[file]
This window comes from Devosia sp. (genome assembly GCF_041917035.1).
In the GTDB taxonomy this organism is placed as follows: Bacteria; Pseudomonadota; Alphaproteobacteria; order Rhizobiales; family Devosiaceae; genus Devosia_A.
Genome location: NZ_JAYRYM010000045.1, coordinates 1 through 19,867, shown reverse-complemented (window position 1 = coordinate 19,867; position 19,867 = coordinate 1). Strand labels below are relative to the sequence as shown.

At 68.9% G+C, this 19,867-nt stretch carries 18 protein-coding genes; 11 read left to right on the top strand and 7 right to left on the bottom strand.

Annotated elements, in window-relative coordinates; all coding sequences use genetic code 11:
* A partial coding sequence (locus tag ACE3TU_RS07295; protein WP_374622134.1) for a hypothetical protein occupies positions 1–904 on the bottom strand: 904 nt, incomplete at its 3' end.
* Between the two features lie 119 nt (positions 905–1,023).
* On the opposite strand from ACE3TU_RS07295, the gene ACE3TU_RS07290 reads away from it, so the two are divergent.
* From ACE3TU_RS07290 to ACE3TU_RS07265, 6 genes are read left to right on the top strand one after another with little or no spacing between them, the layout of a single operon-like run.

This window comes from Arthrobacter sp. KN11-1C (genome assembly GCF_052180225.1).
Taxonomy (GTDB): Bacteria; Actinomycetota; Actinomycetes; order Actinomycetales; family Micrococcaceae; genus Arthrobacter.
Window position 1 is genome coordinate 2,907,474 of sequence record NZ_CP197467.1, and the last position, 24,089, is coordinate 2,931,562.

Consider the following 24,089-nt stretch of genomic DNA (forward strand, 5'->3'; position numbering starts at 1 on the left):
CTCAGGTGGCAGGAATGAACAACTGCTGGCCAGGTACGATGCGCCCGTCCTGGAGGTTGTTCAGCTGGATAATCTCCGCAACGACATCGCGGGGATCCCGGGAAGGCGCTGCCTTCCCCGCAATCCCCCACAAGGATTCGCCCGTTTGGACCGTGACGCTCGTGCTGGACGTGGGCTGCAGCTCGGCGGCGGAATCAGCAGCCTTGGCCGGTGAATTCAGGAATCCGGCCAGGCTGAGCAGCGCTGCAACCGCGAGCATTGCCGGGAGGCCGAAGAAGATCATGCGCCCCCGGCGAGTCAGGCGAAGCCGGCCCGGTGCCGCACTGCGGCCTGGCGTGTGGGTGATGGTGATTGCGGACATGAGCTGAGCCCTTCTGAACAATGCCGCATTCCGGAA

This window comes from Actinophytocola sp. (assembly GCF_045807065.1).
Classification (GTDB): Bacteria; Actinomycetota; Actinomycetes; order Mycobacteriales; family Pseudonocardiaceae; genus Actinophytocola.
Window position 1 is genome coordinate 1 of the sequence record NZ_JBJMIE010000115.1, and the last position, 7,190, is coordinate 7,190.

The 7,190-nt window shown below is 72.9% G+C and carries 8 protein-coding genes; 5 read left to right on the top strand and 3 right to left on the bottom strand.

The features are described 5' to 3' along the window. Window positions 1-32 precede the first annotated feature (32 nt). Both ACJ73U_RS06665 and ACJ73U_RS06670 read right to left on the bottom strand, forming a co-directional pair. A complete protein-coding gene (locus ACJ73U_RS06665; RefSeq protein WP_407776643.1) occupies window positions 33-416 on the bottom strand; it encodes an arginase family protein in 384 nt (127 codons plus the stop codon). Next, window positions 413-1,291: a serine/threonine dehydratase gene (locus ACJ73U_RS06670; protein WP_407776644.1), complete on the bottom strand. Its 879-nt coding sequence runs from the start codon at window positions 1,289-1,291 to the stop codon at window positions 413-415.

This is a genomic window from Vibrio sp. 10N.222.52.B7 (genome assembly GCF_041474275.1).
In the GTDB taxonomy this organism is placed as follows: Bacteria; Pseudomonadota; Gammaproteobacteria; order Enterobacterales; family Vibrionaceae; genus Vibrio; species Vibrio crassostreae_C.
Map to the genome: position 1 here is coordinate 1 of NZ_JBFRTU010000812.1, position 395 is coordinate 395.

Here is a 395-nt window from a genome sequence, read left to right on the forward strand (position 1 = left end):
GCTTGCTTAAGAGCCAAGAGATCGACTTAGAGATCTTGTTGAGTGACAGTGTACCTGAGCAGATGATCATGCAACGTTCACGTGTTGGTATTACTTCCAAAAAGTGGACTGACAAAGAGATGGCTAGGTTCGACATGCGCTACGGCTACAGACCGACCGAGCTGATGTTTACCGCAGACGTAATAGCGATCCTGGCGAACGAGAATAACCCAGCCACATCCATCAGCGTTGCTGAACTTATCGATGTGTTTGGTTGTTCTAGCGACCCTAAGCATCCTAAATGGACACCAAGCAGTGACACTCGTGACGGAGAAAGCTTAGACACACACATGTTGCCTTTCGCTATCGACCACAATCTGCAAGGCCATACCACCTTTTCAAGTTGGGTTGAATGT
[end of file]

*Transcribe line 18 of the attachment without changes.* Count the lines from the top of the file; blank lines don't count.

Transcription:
The 7,190-nt window shown below is 72.9% G+C and carries 8 protein-coding genes; 5 read left to right on the top strand and 3 right to left on the bottom strand.